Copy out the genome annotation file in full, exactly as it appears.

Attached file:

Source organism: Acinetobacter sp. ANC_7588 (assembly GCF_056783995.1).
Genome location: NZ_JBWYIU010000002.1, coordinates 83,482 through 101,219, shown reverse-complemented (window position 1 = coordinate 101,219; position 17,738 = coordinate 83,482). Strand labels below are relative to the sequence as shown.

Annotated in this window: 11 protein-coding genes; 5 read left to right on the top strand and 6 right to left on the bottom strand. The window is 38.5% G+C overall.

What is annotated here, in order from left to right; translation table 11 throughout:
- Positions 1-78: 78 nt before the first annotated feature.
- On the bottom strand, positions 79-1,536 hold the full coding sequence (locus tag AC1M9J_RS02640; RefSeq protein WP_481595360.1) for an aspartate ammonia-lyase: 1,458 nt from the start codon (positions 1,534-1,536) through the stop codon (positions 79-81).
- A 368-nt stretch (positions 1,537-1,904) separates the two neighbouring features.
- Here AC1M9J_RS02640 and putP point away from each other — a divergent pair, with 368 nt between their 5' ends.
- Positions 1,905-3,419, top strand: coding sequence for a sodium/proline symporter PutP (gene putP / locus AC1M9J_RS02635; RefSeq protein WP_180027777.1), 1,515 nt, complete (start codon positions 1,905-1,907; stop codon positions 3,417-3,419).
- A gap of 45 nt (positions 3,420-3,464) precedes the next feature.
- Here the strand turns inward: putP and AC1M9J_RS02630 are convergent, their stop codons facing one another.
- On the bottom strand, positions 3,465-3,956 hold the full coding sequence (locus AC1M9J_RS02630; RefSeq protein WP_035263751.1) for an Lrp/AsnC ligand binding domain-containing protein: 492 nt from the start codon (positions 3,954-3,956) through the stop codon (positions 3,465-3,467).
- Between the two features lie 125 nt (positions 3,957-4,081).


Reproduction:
Source organism: Acinetobacter sp. ANC_7588 (assembly GCF_056783995.1).
Genome location: NZ_JBWYIU010000002.1, coordinates 83,482 through 101,219, shown reverse-complemented (window position 1 = coordinate 101,219; position 17,738 = coordinate 83,482). Strand labels below are relative to the sequence as shown.

Annotated in this window: 11 protein-coding genes; 5 read left to right on the top strand and 6 right to left on the bottom strand. The window is 38.5% G+C overall.

What is annotated here, in order from left to right; translation table 11 throughout:
- Positions 1-78: 78 nt before the first annotated feature.
- On the bottom strand, positions 79-1,536 hold the full coding sequence (locus tag AC1M9J_RS02640; RefSeq protein WP_481595360.1) for an aspartate ammonia-lyase: 1,458 nt from the start codon (positions 1,534-1,536) through the stop codon (positions 79-81).
- A 368-nt stretch (positions 1,537-1,904) separates the two neighbouring features.
- Here AC1M9J_RS02640 and putP point away from each other — a divergent pair, with 368 nt between their 5' ends.
- Positions 1,905-3,419, top strand: coding sequence for a sodium/proline symporter PutP (gene putP / locus AC1M9J_RS02635; RefSeq protein WP_180027777.1), 1,515 nt, complete (start codon positions 1,905-1,907; stop codon positions 3,417-3,419).
- A gap of 45 nt (positions 3,420-3,464) precedes the next feature.
- Here the strand turns inward: putP and AC1M9J_RS02630 are convergent, their stop codons facing one another.
- On the bottom strand, positions 3,465-3,956 hold the full coding sequence (locus AC1M9J_RS02630; RefSeq protein WP_035263751.1) for an Lrp/AsnC ligand binding domain-containing protein: 492 nt from the start codon (positions 3,954-3,956) through the stop codon (positions 3,465-3,467).
- Between the two features lie 125 nt (positions 3,957-4,081).